Wednesday, June 3, 2009

Tiananmen Square 20th Anniversary: A Losing Battle for Traditional Information Gatekeepers

June 3, 1988, (yes, 1988 - 'the' Tiananmen Square confrontation of 1989 was an anniversary event) Tiananmen Square, Beijing: Hundreds of students march to Tiananmen Square. They were upset because a student was murdered: and they were not at all happy about the way China's leaders are running the country.

About a year later, they were back.
  • May 13, 1989, Tiananmen Square, Beijing: Thousands of students, still not at all happy with the established order, start a hunger strike in Tiananment Square.
  • May 18, 1989, Beijing: Millions of people take to the streets, supporting the students.
  • May 20, 1989, Beijing: Martial law declared.
  • June 2, 1989, Beijing: Unarmed troops enter Tiananmen Square, and are pushed back by demonstrators.
  • June 3, 1989, Beijing: Armed troops move toward Tiananmen Square. Fighting breaks out in Beijing's western and southern outskirts.
  • June 4, 1989, Beijing: Tanks and armored personnel carriers break into Tiananmen Square. Armed troops engage students and Beijing residents, inflicting casualties.
Eventually, enough people were killed, and enough students, intellectuals and labor leaders were arrested. China's leaders regained control of Tiananmen Square, along with the rest of their capital city.

(from, used w/o permission)
Tiananmen Square, 1989: A man with two shopping bags faces down four tanks.

That was Then, This is Now

Twenty years later, not much has changed - apparently.

China's leaders are still dedicated - officially - to the socioeconomic world view that Russia gave up on in the early 1990s. And protest leaders like Wang Dan are still exiled or missing.

I've detected a note of bitterness in some op-ed pieces:
"Because nothing is more important than the Global Economy, don't expect anyone other than exiled dissidents and human rights groups to note the 20th anniversary of the Tiananmen Square massacre...." (HeraldNet)
The old gag sums up the apparent state of China's youth: "Apathy is rampant, but who cares?" The younger generation in China doesn't seem to be as gung-ho about starting hunger strikes, carrying banners, chanting slogans, and other 'relevant' activities.

This may not be such a bad thing.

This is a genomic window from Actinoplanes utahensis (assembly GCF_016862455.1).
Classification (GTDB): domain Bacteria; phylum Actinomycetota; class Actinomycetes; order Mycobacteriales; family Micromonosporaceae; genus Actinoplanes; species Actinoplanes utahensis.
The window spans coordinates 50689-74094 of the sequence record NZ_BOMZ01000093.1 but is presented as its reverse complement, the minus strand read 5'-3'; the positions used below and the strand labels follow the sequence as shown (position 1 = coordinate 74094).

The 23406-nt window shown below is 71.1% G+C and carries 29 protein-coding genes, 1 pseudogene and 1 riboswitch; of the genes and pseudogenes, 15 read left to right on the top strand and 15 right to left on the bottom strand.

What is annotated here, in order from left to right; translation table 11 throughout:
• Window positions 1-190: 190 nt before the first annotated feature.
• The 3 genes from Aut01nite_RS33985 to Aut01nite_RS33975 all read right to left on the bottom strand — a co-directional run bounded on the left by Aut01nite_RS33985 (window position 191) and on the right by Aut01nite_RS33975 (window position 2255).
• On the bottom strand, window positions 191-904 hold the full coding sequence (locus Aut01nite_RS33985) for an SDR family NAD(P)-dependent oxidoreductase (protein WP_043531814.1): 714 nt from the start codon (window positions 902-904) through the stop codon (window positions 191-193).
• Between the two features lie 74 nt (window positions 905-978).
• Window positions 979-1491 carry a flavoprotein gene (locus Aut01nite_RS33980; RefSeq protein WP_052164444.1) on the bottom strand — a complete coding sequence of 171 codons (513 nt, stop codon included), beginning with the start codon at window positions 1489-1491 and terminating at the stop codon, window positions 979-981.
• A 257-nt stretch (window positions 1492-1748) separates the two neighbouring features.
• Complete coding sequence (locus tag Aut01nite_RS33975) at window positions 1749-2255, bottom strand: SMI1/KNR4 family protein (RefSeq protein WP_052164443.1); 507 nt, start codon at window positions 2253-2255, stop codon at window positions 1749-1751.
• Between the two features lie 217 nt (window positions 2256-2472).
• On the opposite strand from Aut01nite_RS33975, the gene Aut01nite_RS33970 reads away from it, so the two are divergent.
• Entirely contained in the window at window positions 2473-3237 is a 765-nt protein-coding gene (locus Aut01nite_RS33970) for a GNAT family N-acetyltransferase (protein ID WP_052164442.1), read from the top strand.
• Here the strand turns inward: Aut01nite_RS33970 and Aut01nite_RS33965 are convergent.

"...'Politics is not a game that we want to play or we can play,' said "Holly," a 21-year-old college student, who like the rest of the people quoted in this article, agreed to speak on condition of anonymity.

" ' "Politics is the dirtiest kind of business; stay as far as you can from it," says my grandfather,' she added. 'So, we better focus on something that we are in control of. Practicality is what today's China is all about.'..." (CNN)
China may have essentially the same leadership it had two decades back: but the country isn't as isolated. And, since China's leaders have eased up on sabotaging their country's economy (in my opinion), China's citizens are enjoying a better standard of living.

I think that knowing you have something to lose does make a difference.

So does knowing what works, and what doesn't: and doing what works. China's leaders have done their best to trivialize the Tienanmen Square debacle, and make it very clear that they don't like - or tolerate - dissent.

What Works in Berkeley, May Not in Beijing

Taking to the streets with signs and shouts may work in responsive Western countries. In places like China, you're more likely to quietly disappear. The practical outcomes of China's protests of the eighties encourage a different approach.
"... 'What happened then helped me to protect myself and my loved ones from ignorant sacrifices, which are extremely important,' said "Rodney," a 25-year-old professional who works for a company abroad.

" 'You know what? The most foolish thing is to start a fight with a mad man. So you don't let the mad man see you. You just maybe throw stones at him, without letting him know.'

"For youths, disillusioned with the system, that venue today is the Internet.

"The nation's online population is the world's largest: 298 million users -- about the size of the entire United States...." (CNN)

Pyrric Victories: Beijing and Information Technology

In the short term, China's leaders are victorious. Just like they were twenty years ago.